The communities that children grow up in can have a profound effect on the adults they become. Many children are raised in calm and supportive environments with a wealth of resources. At the other end of the spectrum, millions of children grow up under conditions of adversity. This often translates into the absence of basic resources necessary for development. But adversity can also reflect heightened exposure to negative events that shape life outcomes.
Exposure to community violence is among the most detrimental experiences children can have, impacting how they think, feel and act. Community violence refers to interpersonal violence in the community that is not perpetrated by a family member and is intended to cause harm. It can be a by-product of different circumstances, ranging from neighbourhood crime and violence to ongoing civil conflict or war. Exposure to violence is defined as the vicarious experience of violence (e.g., hearing about violence), being the direct victim of a violent act, or witnessing violence involving others.1
Sadly, in the U.S. and internationally, too many children and youth experience high levels of community violence exposure. For example, in a nationwide survey in the U.S., 55% of adolescents reported some type of exposure to community violence.2 In the U.S. at this time, homicide is the second leading cause of death for youth between the ages of 10 and 24, although this figure includes family violence and other types of violent victimization.3 These high rates extend to involvement with lesser types of violence. For example, according to the Youth Risk Behavior Survey, conducted annually with a nationally representative survey of high school students, 32% of youth report having been in one or more physical fights in the last year.3 Although violence cuts across social and demographic lines, exposure to community violence is highest in inner city and urban poor neighbourhoods.1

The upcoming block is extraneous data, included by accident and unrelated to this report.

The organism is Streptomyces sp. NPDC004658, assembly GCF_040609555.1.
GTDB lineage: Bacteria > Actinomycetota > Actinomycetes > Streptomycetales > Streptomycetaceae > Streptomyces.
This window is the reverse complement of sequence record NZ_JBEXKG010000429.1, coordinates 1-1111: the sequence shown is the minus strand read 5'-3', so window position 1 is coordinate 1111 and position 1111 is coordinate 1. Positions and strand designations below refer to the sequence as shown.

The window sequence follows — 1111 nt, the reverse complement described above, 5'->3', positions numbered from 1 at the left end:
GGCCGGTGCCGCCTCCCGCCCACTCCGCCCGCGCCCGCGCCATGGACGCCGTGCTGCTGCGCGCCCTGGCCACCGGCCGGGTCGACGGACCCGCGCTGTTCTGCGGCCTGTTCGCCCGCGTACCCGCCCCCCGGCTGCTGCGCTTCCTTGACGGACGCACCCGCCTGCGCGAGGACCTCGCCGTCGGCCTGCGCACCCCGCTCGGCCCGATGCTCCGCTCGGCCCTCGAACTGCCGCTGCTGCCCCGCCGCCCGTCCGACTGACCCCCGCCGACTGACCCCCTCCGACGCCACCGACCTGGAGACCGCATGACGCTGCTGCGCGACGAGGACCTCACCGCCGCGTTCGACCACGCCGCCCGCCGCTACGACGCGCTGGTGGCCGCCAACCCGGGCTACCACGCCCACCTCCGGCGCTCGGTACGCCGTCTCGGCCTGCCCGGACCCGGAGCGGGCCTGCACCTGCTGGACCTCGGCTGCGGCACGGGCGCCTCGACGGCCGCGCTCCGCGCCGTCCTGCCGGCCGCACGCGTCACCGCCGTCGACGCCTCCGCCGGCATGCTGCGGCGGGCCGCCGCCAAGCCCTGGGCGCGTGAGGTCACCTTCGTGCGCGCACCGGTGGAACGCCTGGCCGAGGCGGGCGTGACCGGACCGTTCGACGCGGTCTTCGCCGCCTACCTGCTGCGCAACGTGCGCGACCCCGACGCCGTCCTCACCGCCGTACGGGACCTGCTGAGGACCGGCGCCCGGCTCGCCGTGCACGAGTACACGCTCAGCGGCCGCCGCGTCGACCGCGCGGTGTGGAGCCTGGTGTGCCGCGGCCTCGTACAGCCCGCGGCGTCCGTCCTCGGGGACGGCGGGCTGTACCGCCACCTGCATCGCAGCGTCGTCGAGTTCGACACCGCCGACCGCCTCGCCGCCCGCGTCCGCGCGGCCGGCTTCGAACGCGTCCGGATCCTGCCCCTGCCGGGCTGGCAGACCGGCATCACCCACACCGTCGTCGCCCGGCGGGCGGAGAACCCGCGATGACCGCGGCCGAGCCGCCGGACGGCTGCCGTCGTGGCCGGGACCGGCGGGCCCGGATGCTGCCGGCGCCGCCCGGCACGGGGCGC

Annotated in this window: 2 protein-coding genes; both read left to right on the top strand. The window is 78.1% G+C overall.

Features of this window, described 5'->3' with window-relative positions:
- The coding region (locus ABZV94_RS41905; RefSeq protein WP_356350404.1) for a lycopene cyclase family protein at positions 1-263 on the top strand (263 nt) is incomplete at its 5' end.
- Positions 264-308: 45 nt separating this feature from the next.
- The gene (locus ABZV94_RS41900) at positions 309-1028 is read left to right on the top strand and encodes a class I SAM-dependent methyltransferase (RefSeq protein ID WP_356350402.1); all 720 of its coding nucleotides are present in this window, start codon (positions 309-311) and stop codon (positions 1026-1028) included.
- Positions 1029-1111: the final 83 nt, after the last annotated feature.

Recent Research Findings
What is the impact of violence exposure on child development? One clear message is that “violence begets violence”– children who experience violence are more likely to become ensnared in a cycle of violence that leads to future violent behaviour, including aggression, delinquency, violent crime and child abuse.4 This holds true for all types of childhood violence exposure including, but not limited to, community violence.
In addition, violence exposure has been shown to contribute to mental health problems during childhood and adolescence. Psychiatric disorders including depression, anxiety and posttraumatic stress disorder (PTSD) are found at higher rates among youth exposed to community violence.5 Many children experience more than one symptom or disorder. For example, in a national survey of adolescent exposure to violence, nearly half of boys diagnosed with PTSD had a diagnosis of comorbid depression, and nearly a third had a comorbid substance use disorder. Among the girls diagnosed with PTSD, over two-thirds also had a diagnosis of comorbid depression and one-quarter had a comorbid substance use disorder.6
PTSD symptoms have been found to have a graded relationship to community violence exposure where higher levels are associated with increased symptom expression.2 In adolescence, PTSD symptoms may manifest as externalizing behaviours when youth are hyper-aroused and over responsive to perceived threat; conversely, youth may appear depressed and withdrawn. Studies typically find gender differences in outcomes, with boys becoming more aggressive and girls becoming more depressed as a result of community violence exposure.7
In addition to documenting the impact of violence on child outcomes, a growing body of research has examined the processes underlying the heterogeneity of this impact, particularly for children of different ages. Violence exposure influences development across multiple domains and at different stages. It can impact children’s neurological, physical, emotional, and social development, often leading to a cascade of problems that interfere with adjustment.